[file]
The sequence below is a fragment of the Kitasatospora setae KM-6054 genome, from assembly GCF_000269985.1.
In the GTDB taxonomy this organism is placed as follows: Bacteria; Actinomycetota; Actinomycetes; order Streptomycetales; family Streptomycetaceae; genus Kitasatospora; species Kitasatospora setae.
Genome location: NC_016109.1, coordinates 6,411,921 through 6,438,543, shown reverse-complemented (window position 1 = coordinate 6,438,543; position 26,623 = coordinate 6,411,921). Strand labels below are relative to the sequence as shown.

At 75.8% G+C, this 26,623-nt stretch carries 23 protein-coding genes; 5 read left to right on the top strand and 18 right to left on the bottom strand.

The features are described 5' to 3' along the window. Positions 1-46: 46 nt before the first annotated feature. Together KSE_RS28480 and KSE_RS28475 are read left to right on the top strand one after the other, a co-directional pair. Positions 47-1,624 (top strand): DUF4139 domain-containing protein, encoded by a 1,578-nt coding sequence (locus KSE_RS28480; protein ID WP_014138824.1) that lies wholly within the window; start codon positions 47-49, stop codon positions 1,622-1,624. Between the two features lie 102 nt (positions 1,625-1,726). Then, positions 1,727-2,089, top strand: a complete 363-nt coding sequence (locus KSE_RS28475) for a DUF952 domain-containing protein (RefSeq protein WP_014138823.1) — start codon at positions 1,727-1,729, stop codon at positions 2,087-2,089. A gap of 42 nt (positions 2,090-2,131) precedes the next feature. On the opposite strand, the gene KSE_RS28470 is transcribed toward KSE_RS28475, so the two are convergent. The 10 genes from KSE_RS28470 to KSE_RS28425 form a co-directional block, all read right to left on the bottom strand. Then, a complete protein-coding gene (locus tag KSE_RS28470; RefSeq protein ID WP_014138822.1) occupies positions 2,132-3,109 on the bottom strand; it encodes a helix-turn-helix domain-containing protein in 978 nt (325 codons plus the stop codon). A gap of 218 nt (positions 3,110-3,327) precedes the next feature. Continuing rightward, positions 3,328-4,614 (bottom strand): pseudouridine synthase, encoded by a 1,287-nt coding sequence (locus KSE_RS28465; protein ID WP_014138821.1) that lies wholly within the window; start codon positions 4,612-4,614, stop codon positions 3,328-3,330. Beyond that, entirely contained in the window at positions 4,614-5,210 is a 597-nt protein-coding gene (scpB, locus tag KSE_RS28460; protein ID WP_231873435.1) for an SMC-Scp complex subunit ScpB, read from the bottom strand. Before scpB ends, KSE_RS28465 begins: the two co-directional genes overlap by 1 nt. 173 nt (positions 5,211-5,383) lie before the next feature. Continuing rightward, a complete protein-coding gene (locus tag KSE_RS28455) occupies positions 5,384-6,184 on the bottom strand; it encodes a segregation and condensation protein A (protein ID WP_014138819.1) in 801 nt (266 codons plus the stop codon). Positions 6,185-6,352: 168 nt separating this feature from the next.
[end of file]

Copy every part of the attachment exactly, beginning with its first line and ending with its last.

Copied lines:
The sequence below is a fragment of the Kitasatospora setae KM-6054 genome, from assembly GCF_000269985.1.
In the GTDB taxonomy this organism is placed as follows: Bacteria; Actinomycetota; Actinomycetes; order Streptomycetales; family Streptomycetaceae; genus Kitasatospora; species Kitasatospora setae.
Genome location: NC_016109.1, coordinates 6,411,921 through 6,438,543, shown reverse-complemented (window position 1 = coordinate 6,438,543; position 26,623 = coordinate 6,411,921). Strand labels below are relative to the sequence as shown.

At 75.8% G+C, this 26,623-nt stretch carries 23 protein-coding genes; 5 read left to right on the top strand and 18 right to left on the bottom strand.

The features are described 5' to 3' along the window. Positions 1-46: 46 nt before the first annotated feature. Together KSE_RS28480 and KSE_RS28475 are read left to right on the top strand one after the other, a co-directional pair. Positions 47-1,624 (top strand): DUF4139 domain-containing protein, encoded by a 1,578-nt coding sequence (locus KSE_RS28480; protein ID WP_014138824.1) that lies wholly within the window; start codon positions 47-49, stop codon positions 1,622-1,624. Between the two features lie 102 nt (positions 1,625-1,726). Then, positions 1,727-2,089, top strand: a complete 363-nt coding sequence (locus KSE_RS28475) for a DUF952 domain-containing protein (RefSeq protein WP_014138823.1) — start codon at positions 1,727-1,729, stop codon at positions 2,087-2,089. A gap of 42 nt (positions 2,090-2,131) precedes the next feature. On the opposite strand, the gene KSE_RS28470 is transcribed toward KSE_RS28475, so the two are convergent. The 10 genes from KSE_RS28470 to KSE_RS28425 form a co-directional block, all read right to left on the bottom strand. Then, a complete protein-coding gene (locus tag KSE_RS28470; RefSeq protein ID WP_014138822.1) occupies positions 2,132-3,109 on the bottom strand; it encodes a helix-turn-helix domain-containing protein in 978 nt (325 codons plus the stop codon). A gap of 218 nt (positions 3,110-3,327) precedes the next feature. Continuing rightward, positions 3,328-4,614 (bottom strand): pseudouridine synthase, encoded by a 1,287-nt coding sequence (locus KSE_RS28465; protein ID WP_014138821.1) that lies wholly within the window; start codon positions 4,612-4,614, stop codon positions 3,328-3,330. Beyond that, entirely contained in the window at positions 4,614-5,210 is a 597-nt protein-coding gene (scpB, locus tag KSE_RS28460; protein ID WP_231873435.1) for an SMC-Scp complex subunit ScpB, read from the bottom strand. Before scpB ends, KSE_RS28465 begins: the two co-directional genes overlap by 1 nt. 173 nt (positions 5,211-5,383) lie before the next feature. Continuing rightward, a complete protein-coding gene (locus tag KSE_RS28455) occupies positions 5,384-6,184 on the bottom strand; it encodes a segregation and condensation protein A (protein ID WP_014138819.1) in 801 nt (266 codons plus the stop codon). Positions 6,185-6,352: 168 nt separating this feature from the next.